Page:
Hurricane Raymond threatened Mexico’s western coast on Monday and Tuesday, prompting evacuations just weeks after Tropical Storms Ingrid and Manuel devastated portions of the country.
Raymond remained a category 3 hurricane on Tuesday as it hovered about 90 miles off the coast. Miami’s National Hurricane Center announced that the storm was moving in “a slow and erratic motion” with wind gusts up to 120 miles per hour on Monday.
Yahoo! News reports that Felipe Puente, head of Mexico’s national emergency services, explained during a news conference, “It’s not going to move much in the next 24 to 48 hours.”
The NHC believes Raymond could move closer to the coast before it turns to the west on Wednesday. The news wasn’t helpful for coastal residents, who were being pelted with rain in areas where many roads were washed out by last month’s hurricanes. Acapulco’s beaches were almost deserted on Monday.
As Hurricane Raymond flirted with Mexico’s coast, Mexican authorities rushed to deploy emergency crews and considered an evacuation for low-lying areas that were facing rain again, notes NBC News. About 10,000 people are still living away from their homes because of Manuel.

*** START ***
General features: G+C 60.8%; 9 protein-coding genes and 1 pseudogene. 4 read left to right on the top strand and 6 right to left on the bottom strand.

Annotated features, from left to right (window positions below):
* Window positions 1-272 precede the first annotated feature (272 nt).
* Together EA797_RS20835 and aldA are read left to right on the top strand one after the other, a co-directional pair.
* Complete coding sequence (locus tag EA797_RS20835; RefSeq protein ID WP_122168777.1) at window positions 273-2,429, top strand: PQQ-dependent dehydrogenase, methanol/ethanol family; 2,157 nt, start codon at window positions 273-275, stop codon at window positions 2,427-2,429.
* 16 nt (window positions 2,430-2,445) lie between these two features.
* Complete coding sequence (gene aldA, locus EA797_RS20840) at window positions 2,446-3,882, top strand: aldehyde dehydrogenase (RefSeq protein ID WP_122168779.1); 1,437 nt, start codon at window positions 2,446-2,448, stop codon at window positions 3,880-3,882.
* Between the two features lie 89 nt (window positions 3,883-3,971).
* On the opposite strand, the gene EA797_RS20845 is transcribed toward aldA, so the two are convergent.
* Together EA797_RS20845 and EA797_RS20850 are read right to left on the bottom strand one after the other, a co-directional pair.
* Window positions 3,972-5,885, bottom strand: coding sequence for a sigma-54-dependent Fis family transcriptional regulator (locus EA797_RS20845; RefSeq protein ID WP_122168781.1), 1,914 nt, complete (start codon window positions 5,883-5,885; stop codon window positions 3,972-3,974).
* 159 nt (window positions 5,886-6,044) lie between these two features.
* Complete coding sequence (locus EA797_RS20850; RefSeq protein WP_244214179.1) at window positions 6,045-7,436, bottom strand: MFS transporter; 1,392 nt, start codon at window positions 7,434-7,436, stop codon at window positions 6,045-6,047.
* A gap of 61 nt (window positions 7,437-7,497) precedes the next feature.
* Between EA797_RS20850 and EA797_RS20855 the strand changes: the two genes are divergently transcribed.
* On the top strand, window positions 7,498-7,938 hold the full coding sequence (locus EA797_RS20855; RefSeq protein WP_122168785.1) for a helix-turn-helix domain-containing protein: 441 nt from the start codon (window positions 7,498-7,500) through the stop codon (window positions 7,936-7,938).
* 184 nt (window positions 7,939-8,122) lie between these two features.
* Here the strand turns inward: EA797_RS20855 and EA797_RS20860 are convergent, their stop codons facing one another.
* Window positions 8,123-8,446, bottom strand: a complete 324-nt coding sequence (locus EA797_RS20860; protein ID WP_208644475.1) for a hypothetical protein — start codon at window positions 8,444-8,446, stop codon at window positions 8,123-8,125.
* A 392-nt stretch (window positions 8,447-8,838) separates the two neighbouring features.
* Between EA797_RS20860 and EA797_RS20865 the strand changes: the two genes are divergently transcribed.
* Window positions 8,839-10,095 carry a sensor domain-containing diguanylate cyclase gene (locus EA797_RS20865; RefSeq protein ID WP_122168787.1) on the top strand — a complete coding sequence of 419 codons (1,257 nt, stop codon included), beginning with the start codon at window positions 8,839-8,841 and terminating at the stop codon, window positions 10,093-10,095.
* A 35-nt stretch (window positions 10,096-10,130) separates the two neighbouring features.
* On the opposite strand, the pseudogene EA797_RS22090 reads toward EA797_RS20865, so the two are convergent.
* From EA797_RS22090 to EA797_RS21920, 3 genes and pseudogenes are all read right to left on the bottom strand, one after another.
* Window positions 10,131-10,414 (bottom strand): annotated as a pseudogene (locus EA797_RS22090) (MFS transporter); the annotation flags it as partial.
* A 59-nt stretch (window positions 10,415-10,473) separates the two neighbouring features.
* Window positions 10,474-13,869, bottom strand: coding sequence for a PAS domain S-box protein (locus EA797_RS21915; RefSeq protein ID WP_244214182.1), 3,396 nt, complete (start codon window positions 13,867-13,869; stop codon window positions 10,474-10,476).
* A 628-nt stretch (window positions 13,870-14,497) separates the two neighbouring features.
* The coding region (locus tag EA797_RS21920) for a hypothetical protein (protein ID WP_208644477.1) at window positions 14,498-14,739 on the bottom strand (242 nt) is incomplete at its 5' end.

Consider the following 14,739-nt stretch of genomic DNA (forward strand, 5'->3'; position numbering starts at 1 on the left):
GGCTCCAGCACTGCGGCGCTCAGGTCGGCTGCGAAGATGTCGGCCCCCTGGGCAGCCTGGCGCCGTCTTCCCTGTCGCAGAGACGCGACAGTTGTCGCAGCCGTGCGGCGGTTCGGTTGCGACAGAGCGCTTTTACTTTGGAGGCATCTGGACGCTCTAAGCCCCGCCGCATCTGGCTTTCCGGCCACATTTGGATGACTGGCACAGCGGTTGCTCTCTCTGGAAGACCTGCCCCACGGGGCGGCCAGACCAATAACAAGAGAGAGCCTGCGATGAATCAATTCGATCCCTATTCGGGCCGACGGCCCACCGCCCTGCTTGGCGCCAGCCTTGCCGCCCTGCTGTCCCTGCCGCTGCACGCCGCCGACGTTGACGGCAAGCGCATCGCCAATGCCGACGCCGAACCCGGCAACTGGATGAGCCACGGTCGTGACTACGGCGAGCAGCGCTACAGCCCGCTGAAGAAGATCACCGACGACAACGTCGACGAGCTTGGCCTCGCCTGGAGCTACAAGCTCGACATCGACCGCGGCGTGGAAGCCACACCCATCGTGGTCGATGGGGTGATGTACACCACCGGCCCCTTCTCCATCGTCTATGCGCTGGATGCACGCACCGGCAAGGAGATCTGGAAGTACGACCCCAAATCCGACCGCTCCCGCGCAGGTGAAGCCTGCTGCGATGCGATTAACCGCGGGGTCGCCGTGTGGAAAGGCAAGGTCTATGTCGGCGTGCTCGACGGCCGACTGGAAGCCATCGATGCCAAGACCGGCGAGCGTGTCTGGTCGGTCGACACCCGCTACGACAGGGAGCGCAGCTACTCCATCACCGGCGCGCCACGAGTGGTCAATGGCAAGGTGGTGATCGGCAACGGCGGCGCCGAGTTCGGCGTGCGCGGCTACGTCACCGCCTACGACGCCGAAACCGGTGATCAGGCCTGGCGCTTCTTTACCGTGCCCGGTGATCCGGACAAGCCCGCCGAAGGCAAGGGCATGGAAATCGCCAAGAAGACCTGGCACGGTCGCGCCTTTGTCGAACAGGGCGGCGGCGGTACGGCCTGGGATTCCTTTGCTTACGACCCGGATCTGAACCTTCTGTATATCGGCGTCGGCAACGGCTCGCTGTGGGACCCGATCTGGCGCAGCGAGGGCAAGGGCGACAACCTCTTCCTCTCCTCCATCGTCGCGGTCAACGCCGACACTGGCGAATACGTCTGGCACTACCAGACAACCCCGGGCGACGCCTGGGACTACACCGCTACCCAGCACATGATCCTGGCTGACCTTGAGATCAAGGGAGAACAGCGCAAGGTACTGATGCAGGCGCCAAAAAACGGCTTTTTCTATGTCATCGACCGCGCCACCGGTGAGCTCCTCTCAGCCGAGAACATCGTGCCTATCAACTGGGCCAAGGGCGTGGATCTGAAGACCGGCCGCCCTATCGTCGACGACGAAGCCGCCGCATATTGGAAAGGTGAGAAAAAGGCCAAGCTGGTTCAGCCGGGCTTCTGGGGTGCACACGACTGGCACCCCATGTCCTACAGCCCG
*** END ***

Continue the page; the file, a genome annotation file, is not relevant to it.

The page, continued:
David Korenfeld, head of Mexico’s National Water Commission, explained that officials hope a cold front sweeping in will turn Raymond back out to sea. He stated, “The cold front coming down is what makes it turn to the left, but that is a model.” Should the cold front come in slower than expected, Raymond could come closer to the coast.
In anticipation of the storm, schools in Acapulco, Lazaro Cardenas, and other parts of the southwestern coast closed. The port in Lazaro Cardena also closed. The NHC warned of possible life-threatening flash floods and mud slides.
The storms have hit Acapulco particularly hard, as the city relies mainly on tourism to get by. With beaches deserted and hotels nearly empty, residents in the resort town don’t know when they will get their main source of income back. They are hoping Hurricane Raymond doesn’t cause additional damage to their town.
[Image via NOAA]